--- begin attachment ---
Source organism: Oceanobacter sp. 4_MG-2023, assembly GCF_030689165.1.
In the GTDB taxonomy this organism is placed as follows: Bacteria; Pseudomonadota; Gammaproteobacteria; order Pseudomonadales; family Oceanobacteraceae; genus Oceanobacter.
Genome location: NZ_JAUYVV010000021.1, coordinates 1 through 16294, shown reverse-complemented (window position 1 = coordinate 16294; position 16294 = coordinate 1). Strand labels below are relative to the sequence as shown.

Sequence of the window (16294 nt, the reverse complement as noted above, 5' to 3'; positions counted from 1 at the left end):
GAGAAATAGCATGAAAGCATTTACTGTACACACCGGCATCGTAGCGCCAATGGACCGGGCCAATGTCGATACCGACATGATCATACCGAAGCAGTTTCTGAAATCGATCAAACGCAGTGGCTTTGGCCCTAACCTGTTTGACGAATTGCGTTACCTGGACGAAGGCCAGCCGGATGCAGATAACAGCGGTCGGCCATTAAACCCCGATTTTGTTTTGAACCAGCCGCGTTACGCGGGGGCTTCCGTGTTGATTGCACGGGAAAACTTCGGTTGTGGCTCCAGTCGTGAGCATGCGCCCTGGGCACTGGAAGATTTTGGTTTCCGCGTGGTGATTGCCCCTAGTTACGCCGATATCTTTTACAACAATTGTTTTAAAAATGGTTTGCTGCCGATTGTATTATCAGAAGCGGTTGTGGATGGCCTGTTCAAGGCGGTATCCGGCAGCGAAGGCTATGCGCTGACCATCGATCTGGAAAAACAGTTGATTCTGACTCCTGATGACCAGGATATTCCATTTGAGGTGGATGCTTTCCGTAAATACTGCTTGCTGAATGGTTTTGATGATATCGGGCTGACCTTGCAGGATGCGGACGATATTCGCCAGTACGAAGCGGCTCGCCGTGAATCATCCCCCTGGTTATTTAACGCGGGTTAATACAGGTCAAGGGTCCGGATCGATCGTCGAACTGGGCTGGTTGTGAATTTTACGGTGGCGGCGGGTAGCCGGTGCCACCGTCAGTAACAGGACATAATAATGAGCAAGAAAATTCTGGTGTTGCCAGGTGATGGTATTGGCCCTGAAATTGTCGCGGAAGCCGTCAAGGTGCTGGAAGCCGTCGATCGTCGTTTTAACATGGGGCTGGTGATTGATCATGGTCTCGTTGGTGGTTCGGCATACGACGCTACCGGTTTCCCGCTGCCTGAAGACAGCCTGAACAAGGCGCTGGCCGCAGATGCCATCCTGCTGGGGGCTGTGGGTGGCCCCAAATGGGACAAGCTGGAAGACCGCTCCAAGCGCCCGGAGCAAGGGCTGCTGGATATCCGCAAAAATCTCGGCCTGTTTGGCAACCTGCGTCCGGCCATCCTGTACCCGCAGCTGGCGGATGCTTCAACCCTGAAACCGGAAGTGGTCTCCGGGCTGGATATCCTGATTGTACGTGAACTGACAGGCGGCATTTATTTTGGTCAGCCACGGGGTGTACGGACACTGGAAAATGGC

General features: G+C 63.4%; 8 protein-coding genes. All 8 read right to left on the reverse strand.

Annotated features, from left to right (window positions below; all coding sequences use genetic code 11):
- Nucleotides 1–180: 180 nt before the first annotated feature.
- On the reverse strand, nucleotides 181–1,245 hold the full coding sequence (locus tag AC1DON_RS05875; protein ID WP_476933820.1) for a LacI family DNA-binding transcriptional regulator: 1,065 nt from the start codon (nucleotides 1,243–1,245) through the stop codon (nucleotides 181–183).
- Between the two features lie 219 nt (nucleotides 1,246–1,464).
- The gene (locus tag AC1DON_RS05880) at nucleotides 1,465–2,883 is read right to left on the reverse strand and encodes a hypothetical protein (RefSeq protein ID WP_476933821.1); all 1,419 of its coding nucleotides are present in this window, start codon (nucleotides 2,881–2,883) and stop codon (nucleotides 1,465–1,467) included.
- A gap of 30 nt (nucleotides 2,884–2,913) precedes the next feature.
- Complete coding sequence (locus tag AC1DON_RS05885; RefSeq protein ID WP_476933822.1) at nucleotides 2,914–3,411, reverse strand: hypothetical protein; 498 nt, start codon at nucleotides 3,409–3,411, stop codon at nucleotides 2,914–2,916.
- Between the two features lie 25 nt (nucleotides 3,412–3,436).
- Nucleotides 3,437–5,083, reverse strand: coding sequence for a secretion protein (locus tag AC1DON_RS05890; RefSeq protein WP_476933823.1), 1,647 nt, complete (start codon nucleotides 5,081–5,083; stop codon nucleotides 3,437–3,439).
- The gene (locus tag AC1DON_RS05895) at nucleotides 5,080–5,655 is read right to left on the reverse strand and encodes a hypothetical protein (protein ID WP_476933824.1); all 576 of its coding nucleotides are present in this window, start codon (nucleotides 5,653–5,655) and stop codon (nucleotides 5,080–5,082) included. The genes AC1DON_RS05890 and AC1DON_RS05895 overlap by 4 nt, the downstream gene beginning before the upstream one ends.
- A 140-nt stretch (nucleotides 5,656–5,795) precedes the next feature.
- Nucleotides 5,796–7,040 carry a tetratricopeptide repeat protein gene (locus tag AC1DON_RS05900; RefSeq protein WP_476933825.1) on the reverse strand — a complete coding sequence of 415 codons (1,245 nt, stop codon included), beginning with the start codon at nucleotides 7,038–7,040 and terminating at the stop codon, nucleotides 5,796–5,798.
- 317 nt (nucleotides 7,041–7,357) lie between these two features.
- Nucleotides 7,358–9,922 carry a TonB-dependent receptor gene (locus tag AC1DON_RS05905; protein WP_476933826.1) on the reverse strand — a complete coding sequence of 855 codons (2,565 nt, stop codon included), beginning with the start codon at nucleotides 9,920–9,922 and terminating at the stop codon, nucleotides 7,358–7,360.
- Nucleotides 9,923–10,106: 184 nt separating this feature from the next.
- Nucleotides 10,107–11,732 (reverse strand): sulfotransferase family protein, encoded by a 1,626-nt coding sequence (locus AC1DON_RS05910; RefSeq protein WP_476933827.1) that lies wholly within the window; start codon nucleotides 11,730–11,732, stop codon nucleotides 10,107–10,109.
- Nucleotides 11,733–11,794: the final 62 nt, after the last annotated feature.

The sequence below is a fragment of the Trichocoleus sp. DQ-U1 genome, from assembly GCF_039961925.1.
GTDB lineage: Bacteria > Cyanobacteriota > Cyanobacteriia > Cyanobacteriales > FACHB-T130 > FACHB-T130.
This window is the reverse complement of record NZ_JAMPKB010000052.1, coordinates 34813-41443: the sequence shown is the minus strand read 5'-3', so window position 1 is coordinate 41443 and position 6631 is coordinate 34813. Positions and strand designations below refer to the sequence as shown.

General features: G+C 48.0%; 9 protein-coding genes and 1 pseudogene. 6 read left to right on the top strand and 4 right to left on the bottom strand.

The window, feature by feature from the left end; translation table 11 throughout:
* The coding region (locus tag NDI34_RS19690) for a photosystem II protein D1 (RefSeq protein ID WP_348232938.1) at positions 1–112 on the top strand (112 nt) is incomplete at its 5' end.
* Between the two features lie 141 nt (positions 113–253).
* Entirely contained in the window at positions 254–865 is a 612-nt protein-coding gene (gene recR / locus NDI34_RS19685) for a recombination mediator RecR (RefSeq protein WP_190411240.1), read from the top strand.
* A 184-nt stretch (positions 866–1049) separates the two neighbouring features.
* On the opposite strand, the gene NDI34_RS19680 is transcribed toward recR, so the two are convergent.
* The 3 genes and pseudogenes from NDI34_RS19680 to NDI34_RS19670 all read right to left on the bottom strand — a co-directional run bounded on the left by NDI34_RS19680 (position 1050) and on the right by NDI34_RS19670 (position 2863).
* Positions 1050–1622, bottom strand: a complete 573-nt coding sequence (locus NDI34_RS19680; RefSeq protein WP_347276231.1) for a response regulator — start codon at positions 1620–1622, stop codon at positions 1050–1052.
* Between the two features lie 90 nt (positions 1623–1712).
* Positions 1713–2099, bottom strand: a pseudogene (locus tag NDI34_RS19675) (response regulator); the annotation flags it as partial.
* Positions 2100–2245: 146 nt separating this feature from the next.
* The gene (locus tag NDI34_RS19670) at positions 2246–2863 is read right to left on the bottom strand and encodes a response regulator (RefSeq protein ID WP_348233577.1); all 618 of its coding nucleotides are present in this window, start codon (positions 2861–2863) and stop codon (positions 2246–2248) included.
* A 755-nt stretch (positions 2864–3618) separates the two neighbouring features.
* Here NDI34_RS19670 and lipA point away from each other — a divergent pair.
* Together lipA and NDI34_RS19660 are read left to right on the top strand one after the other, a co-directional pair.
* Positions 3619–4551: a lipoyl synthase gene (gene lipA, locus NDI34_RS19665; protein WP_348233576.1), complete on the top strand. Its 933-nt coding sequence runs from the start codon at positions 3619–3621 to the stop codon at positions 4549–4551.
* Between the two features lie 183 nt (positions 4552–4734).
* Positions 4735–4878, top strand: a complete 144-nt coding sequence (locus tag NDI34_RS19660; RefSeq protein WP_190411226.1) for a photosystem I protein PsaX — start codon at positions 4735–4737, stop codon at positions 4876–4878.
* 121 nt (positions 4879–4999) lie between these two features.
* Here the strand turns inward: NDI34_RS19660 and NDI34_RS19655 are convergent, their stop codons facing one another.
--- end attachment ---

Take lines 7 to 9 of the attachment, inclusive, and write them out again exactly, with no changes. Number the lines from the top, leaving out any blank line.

Annotated features, from left to right (window positions below; all coding sequences use genetic code 11):
- Nucleotides 1–180: 180 nt before the first annotated feature.
- On the reverse strand, nucleotides 181–1,245 hold the full coding sequence (locus tag AC1DON_RS05875; protein ID WP_476933820.1) for a LacI family DNA-binding transcriptional regulator: 1,065 nt from the start codon (nucleotides 1,243–1,245) through the stop codon (nucleotides 181–183).